Key to the insertion of superconducting microwave circuits into electronic systems is the integration of the HTS compo­nents with a cryogenic refrigerator and its associated control electronics. Clearly, for HTS technology to be ultimately suc­cessful, the user must be rendered able to ignore the fact that cryogenics are used at all, by providing long-lifetime cryocool — ers and optimally small cryogenic packages with standard en­velop characteristics and interfaces (e. g., 19 in rack mounts and back-plane blind-mate connectors).

Many important considerations enter into the design of a cryogenic package suitable for a microwave HTS subsystem. Figure 15 is a schematic representation of this package, show­ing its main elements and the various heat inputs that must be considered for an appropriate thermal design. Ref. 41 pro­vides specific details on the cryogenic package for a communi­cations filter subsystem.

The choice of a cryocooler will depend on the system and the cooling requirements. An airborne military application may require the use of a small Stirling-cycle cooler because of volume restrictions. On the other hand, a communications ground station in a remote location that needs to operate un­attended for a long time may require a larger, more reliable refrigerator of the Gifford-McMahon type. Cooling require­ments are imposed by the component or subsystem to be cooled and will determine the amount of cooling power re­quired at the operating temperature. Typical sample system and cooling requirements and some comments as to their sig­nificance are given in Tables 4 and 5, respectively.

Figure 16. Photograph of a HTS filter assembly for commercial wire­less applications (courtesy of Superconductor Technology, Inc.).

Cryocoolers likely to be used in microwave HTS technology will typically have from 1 W to 5 W of cooling capacity. A primary concern systems designers have is the reliability of cryogenic refrigerators, which varies greatly depending on their type and size. Leveraging developments in other fields, such as infrared detectors, the reliability of small, military tactical cryocoolers has steadily increased in recent years, with some manufacturers claiming up to 20,000 h of mean­time to failure (MTTF). On the other hand, larger laboratory or industrial units and specialized coolers for aerospace appli­cations operate for 5 years to 10 years and require minimal servicing. Table 6 lists some of the cryocooler types of inter­est. The intent here is not to be all-inclusive but to provide a basic reference to the type of coolers most likely to be em­ployed in HTS microwave technology. Reference 56 as a good source of the latest developments in cryocooler technology. Figure 16 is a photograph of a commercial HTS filter subsys­tem, showing the cryocooler and associated electronics in their open package.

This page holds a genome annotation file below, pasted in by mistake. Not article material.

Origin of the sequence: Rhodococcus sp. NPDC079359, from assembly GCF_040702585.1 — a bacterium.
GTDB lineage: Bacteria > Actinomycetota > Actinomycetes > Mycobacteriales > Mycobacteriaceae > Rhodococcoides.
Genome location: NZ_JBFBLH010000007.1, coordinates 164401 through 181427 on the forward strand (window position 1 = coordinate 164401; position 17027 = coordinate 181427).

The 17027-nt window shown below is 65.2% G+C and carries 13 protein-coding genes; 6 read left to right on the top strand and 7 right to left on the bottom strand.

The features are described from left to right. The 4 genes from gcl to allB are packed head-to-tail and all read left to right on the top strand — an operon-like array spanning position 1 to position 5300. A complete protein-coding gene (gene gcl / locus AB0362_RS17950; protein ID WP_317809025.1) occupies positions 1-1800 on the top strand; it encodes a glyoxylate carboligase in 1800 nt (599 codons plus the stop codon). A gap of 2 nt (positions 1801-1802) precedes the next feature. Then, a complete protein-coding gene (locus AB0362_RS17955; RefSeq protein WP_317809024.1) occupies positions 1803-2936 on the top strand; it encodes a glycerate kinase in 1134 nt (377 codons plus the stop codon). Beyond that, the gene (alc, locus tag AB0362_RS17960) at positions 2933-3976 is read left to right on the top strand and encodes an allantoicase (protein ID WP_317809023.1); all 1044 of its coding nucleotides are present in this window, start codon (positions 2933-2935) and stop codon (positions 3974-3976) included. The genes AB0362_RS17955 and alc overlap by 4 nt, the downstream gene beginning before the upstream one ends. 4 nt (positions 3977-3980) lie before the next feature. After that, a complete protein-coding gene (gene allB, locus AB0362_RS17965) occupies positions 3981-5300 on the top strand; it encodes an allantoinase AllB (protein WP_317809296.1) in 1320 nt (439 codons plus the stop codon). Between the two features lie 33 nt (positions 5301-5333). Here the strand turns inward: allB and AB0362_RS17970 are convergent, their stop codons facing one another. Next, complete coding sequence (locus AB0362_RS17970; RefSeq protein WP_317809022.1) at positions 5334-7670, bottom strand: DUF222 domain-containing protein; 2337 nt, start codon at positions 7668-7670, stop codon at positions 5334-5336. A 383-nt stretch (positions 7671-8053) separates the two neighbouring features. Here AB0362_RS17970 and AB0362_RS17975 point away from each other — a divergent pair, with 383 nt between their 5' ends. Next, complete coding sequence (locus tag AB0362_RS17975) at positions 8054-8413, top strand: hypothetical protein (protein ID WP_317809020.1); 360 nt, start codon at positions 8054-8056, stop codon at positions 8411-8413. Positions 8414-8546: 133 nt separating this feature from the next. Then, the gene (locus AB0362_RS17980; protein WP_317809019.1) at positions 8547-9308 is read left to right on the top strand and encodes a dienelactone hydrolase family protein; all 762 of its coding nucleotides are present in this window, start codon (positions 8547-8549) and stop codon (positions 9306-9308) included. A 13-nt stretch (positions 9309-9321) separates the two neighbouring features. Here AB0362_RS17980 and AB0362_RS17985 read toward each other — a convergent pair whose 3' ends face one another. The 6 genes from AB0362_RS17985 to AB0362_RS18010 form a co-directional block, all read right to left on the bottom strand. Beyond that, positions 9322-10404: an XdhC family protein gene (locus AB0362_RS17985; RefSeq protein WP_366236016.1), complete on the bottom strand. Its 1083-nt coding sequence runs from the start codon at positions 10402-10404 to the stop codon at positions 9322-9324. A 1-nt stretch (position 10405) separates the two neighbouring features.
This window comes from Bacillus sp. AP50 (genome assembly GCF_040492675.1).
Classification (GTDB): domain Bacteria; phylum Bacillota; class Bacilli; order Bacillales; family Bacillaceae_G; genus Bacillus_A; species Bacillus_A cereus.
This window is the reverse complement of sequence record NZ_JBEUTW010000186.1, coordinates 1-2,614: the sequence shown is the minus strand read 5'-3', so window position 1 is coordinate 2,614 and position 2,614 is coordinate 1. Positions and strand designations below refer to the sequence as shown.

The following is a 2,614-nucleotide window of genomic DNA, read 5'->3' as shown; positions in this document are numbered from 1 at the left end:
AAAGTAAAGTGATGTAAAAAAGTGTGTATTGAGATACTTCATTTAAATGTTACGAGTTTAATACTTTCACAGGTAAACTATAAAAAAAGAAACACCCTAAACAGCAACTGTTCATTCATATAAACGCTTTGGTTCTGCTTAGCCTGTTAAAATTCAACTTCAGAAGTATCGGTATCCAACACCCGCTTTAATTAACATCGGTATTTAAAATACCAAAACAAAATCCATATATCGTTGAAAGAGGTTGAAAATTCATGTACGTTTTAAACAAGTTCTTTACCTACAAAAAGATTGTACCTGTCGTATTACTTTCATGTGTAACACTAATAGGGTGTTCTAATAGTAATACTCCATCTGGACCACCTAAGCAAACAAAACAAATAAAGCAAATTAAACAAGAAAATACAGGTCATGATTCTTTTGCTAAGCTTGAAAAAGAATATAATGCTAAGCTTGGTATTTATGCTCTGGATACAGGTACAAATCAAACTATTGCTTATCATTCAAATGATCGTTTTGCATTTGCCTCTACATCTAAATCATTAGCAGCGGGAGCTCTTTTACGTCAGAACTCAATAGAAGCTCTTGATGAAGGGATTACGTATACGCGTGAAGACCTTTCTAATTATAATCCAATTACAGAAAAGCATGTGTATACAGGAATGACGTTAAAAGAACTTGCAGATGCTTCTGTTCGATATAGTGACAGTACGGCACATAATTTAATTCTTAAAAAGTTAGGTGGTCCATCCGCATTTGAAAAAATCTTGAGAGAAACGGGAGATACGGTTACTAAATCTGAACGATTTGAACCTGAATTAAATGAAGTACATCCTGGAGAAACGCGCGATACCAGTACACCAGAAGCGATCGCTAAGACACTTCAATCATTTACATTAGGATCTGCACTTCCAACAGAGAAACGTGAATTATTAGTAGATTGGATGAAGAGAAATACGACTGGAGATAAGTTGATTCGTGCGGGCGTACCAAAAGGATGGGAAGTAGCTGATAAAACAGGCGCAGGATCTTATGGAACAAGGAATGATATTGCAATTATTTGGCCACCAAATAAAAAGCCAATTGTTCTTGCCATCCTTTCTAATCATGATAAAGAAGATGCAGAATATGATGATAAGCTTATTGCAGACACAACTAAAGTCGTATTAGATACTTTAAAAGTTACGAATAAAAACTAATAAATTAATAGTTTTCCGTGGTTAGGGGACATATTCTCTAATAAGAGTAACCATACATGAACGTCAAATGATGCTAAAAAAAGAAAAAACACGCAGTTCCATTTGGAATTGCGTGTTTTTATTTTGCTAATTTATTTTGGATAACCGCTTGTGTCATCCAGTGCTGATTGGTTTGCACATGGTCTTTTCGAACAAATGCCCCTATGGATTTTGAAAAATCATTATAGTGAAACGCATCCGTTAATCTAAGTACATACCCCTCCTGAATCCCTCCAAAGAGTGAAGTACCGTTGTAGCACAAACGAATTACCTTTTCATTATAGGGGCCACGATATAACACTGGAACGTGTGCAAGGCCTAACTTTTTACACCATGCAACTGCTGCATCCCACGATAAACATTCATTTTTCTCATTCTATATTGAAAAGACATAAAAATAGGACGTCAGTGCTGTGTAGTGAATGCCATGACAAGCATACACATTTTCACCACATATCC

High-temperature superconductor microwave technology of­fers unique advantages derived from the low microwave loss of HTS materials and the inherent low thermal noise in cryo — genically cooled components. The main applications to date are related to increased microwave receiver sensitivity, and this is most likely to have an impact on wireless military and commercial communications systems. The reason is that re­ceiver sensitivity and dynamic range must be preserved in the presence of a large number of spurious signals which, if unfiltered, degrade receiver performance. Generation of clean transmitted signals requires filtering in the transmitter and this, coupled with the need to reject unwanted high-power signals at the receiver, has spurred work on high-power han­dling in HTS filters. Great interest in the United States and abroad exists in the wireless commercial communications market and several companies are testing base-station re­ceiver front-ends consisting of cryogenically-cooled filter-LNA subassemblies.

HTS microwave filters are therefore a promising technol­ogy, especially at frequencies below 3 GHz where the loss in conventional microwave materials force high-performance filters to be very large in order to achieve the required low insertion losses and selectivity. Leveraging developments in infrared imaging detector technology and perhaps new devel­opments of cooled semiconductor components for fast com­puter workstations, cryocooler technology is progressing to the point where long lifetimes and small-size, low-weight cool­ers are now widely available.

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